The crazy thing is those numbers could double in the coming years.

    • Luke says:

      I think it will be double this Sunday. No work, prime viewing time, coming off a thrilling victory… This Sunday could be huge!

  19. Desmond says:

    This is exciting news for the popularity in the sport here in the US.

    Now we need to have better players in order to reel in the casual fan. We must put money into player development. Don’t count on MLS to do this. It must come from US Soccer and one way it can be done is by raising the registration fee for recreational players.
    Then we need to find an administrator with a keen business acumen.
    Wait, isn’t our president an Economics professor?

  20. usaalltheway says:

    How amazing is this news?

    It’s great to hear that the game is getting this much needed, although limited attention. My feeling is it will drop off after the Cup (duh!) but it is nice to see that Americans are enjoying the Beautiful Game.

    So, how about Mexico yesterday? Is everyone is angry about that? I hope not! Let’s all forgive and forget, okay? ;) :D

    So, Holland wins by, say, 8 goals today? I say Chile ties Spain.

  21. Uncle Sam says:

    I think the fan base is here. I think the quality of MLS holds it back it the equivelant of AA baseball when compared to the top leagues. We still have players who cant pass and just boot the ball. I really think if the technical quality improved MLS would be only behind the NFL and NBA in 10yrs.
    It doesn’t need to be EPL but technical like. Mex only with better athletes.

    • Sean says:

      I’d be curious to see how much you watch MLS or, more specifically, if you’ve watched every year since ’96.

      For those of us who have, the league has grown tremendously and the league today is so far beyond the inaugural season and early years it’s ridiculous. The style of play continues to evolve and the technical skills improve. The fanbase in multiple markets make the game more exciting to watch. And, this league is right in our backyard. We can watch the EPL from our living rooms but we’d have to fly 7 hours plus all that time packing, unpacking, in airports, and transporting to and from in order to enjoy it in person.

      Here, we have a growing, solid league with a lot to offer at reasonable prices. And, the best part? If we spend the money, we are more likely to get more top players, which will improve the league, draw more fans who will spend more money, and improve the league more.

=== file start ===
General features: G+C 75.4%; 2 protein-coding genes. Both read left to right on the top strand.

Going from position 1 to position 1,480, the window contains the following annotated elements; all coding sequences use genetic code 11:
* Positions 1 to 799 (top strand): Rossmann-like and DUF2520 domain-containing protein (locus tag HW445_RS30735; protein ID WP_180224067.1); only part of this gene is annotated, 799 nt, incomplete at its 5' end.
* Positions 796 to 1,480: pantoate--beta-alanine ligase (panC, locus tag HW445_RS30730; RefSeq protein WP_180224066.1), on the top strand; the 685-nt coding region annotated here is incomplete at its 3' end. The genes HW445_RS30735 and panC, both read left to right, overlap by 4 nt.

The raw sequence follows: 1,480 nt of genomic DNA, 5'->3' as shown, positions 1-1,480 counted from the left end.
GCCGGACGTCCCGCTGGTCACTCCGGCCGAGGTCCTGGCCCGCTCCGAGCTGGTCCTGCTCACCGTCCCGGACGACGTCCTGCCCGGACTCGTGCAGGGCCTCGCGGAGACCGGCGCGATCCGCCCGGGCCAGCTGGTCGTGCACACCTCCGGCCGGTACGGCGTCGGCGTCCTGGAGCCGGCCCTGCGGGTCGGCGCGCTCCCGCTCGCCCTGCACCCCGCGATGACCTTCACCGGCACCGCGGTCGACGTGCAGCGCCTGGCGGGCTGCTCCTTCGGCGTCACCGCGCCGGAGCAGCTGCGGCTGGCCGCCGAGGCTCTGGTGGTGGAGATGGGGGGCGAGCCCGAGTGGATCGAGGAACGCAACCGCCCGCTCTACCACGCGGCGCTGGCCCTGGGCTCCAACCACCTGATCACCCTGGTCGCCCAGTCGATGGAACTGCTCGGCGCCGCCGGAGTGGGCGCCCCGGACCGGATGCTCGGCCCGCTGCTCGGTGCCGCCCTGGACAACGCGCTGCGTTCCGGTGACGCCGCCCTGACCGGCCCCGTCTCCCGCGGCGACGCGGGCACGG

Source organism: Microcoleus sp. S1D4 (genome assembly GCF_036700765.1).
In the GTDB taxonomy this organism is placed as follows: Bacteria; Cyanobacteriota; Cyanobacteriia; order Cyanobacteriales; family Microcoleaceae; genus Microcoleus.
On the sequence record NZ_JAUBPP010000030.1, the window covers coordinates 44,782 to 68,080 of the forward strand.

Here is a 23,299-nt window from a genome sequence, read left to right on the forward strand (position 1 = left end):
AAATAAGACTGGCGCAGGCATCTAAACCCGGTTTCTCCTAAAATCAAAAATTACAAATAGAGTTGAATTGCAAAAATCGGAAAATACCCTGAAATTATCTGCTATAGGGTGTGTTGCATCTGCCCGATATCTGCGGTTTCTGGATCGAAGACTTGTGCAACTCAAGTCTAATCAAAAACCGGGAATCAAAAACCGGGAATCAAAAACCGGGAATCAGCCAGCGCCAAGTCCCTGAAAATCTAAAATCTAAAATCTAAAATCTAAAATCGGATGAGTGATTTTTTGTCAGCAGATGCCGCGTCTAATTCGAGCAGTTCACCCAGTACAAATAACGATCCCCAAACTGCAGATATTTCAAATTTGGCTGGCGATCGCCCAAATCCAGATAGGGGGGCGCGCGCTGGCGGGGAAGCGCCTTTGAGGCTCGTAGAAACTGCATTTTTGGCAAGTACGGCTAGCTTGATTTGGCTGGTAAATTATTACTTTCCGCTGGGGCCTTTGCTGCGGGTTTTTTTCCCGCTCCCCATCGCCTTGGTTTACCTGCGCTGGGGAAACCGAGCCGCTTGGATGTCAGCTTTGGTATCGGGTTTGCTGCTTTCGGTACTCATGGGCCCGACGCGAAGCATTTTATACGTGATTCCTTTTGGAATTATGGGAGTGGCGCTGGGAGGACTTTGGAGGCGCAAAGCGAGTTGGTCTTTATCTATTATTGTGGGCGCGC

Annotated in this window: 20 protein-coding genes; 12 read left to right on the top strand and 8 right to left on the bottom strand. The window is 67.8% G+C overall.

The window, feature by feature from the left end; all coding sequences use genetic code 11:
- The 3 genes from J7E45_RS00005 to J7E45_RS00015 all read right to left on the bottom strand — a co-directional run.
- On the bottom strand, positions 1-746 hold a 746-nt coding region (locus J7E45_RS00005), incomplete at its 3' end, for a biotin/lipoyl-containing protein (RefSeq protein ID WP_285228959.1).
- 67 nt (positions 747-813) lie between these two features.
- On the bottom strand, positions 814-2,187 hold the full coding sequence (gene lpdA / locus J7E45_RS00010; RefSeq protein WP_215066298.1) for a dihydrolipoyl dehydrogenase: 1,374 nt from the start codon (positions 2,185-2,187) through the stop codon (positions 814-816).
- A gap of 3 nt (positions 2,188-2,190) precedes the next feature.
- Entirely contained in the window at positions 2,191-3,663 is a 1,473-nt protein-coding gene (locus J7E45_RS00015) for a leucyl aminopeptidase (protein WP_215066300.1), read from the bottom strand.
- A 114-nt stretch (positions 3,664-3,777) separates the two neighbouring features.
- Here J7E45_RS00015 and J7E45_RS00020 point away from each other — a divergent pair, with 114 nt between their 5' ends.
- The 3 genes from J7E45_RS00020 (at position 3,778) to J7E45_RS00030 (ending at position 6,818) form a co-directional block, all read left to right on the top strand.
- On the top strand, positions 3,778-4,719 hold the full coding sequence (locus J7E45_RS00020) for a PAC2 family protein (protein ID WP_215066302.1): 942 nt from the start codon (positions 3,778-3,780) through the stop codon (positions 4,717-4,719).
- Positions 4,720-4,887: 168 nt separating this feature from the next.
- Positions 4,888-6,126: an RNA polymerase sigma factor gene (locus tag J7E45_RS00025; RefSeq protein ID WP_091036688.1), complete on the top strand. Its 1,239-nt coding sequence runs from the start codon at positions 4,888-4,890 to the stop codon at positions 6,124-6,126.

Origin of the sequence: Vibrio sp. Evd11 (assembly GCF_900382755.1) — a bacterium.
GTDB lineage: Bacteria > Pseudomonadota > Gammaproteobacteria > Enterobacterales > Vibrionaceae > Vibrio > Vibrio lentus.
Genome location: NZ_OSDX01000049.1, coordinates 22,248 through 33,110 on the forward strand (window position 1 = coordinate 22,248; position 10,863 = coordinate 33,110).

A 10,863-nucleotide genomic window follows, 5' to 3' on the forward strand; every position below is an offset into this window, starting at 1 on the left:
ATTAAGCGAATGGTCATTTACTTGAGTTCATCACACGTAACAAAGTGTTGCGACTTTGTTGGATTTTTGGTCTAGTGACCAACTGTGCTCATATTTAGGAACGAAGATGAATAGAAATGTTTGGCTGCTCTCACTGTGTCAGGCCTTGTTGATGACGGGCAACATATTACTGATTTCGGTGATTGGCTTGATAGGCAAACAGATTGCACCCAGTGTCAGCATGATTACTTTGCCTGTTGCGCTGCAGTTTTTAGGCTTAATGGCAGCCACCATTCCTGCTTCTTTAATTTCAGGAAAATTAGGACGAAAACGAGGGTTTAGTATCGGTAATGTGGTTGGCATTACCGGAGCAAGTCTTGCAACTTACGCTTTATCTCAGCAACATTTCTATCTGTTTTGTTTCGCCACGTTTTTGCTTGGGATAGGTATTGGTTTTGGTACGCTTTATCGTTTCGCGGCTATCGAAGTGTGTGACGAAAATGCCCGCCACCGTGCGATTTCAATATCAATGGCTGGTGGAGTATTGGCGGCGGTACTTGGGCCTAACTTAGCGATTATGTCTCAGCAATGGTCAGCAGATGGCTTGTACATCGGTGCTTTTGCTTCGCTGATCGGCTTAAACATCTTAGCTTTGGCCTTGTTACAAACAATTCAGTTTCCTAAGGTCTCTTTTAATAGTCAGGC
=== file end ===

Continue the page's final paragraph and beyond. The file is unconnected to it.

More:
• Ali Dia says:

        +1 Don’t always agree with some of the stuff you say bud, but this is exquisite and accurate. MLS is a lot closer to the endgame than people think, particularly if you consider how far it’s come from the “bad old days”. Running countown clocks, comody shootout rules, and Andrew Shue are comfortably in the past. Every few months we add more and more players with Champions League pedigrees and/or potential. Game is exciting. Stadium experience is ever-improving. Only way is onward and upward.

  22. TJ says:

    Olympics seems like the more relevant comparison. Anyone know the numbers?

  23. Jayrod1111 says:

    “You know those rating systems are flawed. They don’t take in account houses that have, uh, more than two television sets and other – other things of that nature.”

  24. PD says:

    I wonder how these numbers are affected by the fact that many people (anecdotally, at least) watched the game in a pub or party situation as opposed to from home? I caught the match at a small pub in Delaware that was literally shoulder to shoudler the entire 90+ and heard a similar story from friends all across the country. Algeria in 2010 was something that many folks feel like they mnissed the boat on, and I believe what we’re seeing is a wave of fans who didn’t want to miss out again, but also a a new wave of casual fans curious to see what all the fuss is about. Match 1 did not disappoint. If Sunday ends in a tie or result, I think this will go a long way in solidifying numbers like this for many years to come.

    The US national teams are the closest thing our culture has to a legacy club. Seattle, Portland and LA are getting closer, but these numbers don’t lie. The Red White and Blue are our Galacticos.

  25. JAB says:

    This is awesome news. I live in Seattle and I can tell you most everyone I know watched the match from streaming devices at work or at viewing parties. Sundays numbers are going to be off the chart.

    On another note, I am a little shocked that people on this thread are criticizing MLS’s impact on things. The league continues to grow at a great pace, clubs are getting stronger every year, and the league is putting on a solid, in some cases outstanding, showing at this cup. I am incredibly optimistic about the domestic game. It’s only going to get better from here.

  26. Mike says:

    Those 10 million Ghanaians really bumped the numbers….nice

  27. cattenaccio says:

    I’ll never forget this quote from Howard Cossell from the 70s when he used to broadcast NASL games. “Soccer will be the biggest big league of them all.” If you look at the changing demo of the US, the fact social media and younger generations play and watch the game from EPL to La Liga to MLS, it makes more sense why people want to buy into the sport. Sure, this is World Cup and it’s every 4 years but if the team does well it may have a huge effect on MLS which is already growing at a nice pace.

  28. Jeff Carter says:

    I’m piggybacking everyone else that’s mentioned the watch party/bar watch thingys. If most every pub in ‘Murica is jammed for every game, that has to tack on a least a few million more folks watching, right?

    • Mike says:

      Like people have said, it is difficult to calculate a precise number on how many people actually watched the match. The figure is based partially on the area that an average upright body takes up times the square footage of a room/pub/gathering.

      In any event, the number will keep going up.

      • Joe+G says:

        They might actually be better off doing traditional polling to see who watched the game. Would be an interesting comparison.

  29. Fabio says:

    To move USA – PORTUGAL on ABC !!!!!!

  30. Joamiq says:

    The scenes in DC were crazy. Bars were completely packed. Huge line outside the AO bar an hour before kickoff – no way to get in.